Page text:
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V.I.P.’s: Very Important Pollinators

Discover the tiny animals that have a big impact!

Article by Amy Yarger, Horticulture Director at Butterfly Pavilion

Originally published in Broomfield Lifestyle

Planning For Pollinators 

Pollinators are animals that transport pollen from one flowering plant to another of the same species, supporting successful seed and fruit production. There are thousands of pollinators in Colorado from bumblebees to soldier beetles to butterflies. Many pollinators, such as honeybees, are key parts of our food system, bringing us delicious food such as chocolate and fruit. Our wild pollinators ensure that our meadows, wetlands, and forests support the processes that keep these ecosystems (and us!) alive. 

Yet, a staggering forty percent of pollinators in North America are at risk of extinction. With declines in global insect populations, protecting pollinators, and all invertebrates, animals without backbones, is even more critical today. Now it is our turn to help them, so they can continue to help us. 

This is where Butterfly Pavilion plays a key role.  As the first Association of Zoos and Aquariums-accredited, stand-alone, non-profit invertebrate zoo in the world, and a leader in invertebrate research, conservation, and education, Butterfly Pavilion is uniquely positioned to apply our expertise on pollinators to help protect these incredibly important creatures. Our science team works all over the world to improve pollinator habitat, from Sumatran rainforests to the dry coasts of Turks and Caicos, to the prairies and mountains of Colorado.

Butterfly Pavilion’s Pollinator District program works with communities to conserve and improve pollinator habitat. Our first Pollinator District, Baseline in Broomfield is where Butterfly Pavilion’s new state-of-the-art facility will be built, has already shown an increase of pollinators where new habitat was planted just three years ago. Flower-rich pollinator landscapes support greater biodiversity and climate resilience, supporting pollinators and other beneficial animals. 

No matter who you are, you benefit from the work of pollinators, and no matter who you are, you can make sure that these animals survive. Here are four ways you can explore how to help protect pollinators by getting involved. 

Create a pollinator habitat where you live.

If you plant it, they will come! Including native flowering plants in your existing garden or removing unused turf to plant a pollinator meadow provides food for pollinators. Even adding a few blooming pots to your patio can connect smaller flowering patches to larger habitats. Many pollinators also require plants that provide shelter and space to raise their young, so planting swaths of native grasses and shrubs adds the protection they need. Finally, reducing your chemical use results in healthier spaces for these vulnerable animals. And once you have transformed your own landscape, why not get your neighbors on board?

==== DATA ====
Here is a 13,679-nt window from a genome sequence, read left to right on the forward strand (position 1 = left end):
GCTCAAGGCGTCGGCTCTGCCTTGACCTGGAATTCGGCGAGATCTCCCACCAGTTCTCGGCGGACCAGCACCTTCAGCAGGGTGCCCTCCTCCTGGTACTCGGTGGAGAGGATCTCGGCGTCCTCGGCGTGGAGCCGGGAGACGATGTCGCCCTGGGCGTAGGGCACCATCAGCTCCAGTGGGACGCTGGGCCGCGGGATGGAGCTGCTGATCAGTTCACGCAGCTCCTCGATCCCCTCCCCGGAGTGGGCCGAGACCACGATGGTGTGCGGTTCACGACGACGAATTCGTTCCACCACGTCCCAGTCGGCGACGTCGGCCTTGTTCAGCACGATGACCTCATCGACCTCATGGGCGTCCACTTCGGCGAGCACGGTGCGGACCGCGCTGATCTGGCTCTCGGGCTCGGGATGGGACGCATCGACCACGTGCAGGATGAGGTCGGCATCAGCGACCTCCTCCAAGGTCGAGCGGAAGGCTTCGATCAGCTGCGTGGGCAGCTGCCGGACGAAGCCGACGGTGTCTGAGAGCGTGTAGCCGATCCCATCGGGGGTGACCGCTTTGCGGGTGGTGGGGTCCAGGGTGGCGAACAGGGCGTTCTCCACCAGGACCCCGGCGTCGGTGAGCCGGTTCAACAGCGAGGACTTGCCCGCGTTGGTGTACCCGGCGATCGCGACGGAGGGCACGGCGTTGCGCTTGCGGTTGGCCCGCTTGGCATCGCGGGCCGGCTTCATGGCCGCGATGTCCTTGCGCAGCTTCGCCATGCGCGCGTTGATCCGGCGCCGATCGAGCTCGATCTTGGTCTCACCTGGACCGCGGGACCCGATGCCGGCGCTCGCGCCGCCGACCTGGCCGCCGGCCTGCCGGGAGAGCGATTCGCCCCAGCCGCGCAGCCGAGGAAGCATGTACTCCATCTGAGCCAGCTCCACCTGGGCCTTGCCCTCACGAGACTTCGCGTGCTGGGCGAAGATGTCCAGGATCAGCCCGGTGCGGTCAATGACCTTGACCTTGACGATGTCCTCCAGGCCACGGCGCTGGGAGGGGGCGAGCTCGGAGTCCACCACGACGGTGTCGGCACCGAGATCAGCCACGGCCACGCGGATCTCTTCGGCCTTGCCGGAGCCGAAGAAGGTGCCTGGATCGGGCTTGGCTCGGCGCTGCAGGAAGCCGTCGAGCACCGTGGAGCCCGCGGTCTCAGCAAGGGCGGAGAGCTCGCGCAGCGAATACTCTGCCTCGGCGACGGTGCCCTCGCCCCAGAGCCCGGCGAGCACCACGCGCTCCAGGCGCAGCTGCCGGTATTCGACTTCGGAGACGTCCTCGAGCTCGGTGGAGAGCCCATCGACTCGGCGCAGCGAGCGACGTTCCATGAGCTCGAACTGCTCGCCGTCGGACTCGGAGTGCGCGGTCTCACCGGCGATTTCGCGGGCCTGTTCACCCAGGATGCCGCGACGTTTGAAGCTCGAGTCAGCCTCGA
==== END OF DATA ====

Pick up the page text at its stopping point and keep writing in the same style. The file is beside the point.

Join Butterfly Pavilion’s efforts to conserve pollinators!

Educate yourself about invertebrates and how you can help conserve and protect them by visiting and engaging with Butterfly Pavilion. Every visit supports our global and local pollinator conservation efforts and offers the opportunity to understand these “ecosystem heroes” better. You can experience graceful tropical butterflies or see a honeybee hive in action, or even learn about pollinator habitat gardening in our outdoor gardens. And that’s just the first step of your pollinator conservation journey; Butterfly Pavilion offers classes, programs, volunteer opportunities, and training in how to help pollinators and other invertebrates. 

Support open space and natural areas in your community.

Colorado offers exceptional natural experiences close to where people live and work; this promotes healthy lifestyles and more participation in our local communities. These open spaces and parks can also provide key food, shelter, and reproductive resources for pollinators and other wildlife. If you are a frequent visitor to your local open spaces, consider supporting volunteer efforts to restore habitat or sharing your appreciation with your local open space board. When we recognize all that these open spaces do for us, our communities are more likely to invest in stewardship, and these habitats thrive for future generations.

Become a community scientist.

Pollinators are like potato chips – once you get started with these fascinating animals, you can’t stop! For people who want to learn more, Butterfly Pavilion offers multiple community science projects, which offer avenues to actively contribute to the scientific understanding of these small but mighty creatures. If you like butterflies, the Colorado Butterfly Monitoring Network might interest you. If you want to restore pollinator habitat, you can try our Urban Prairies Project. These projects range in commitment, training, and types of activities, so there’s always a project for you!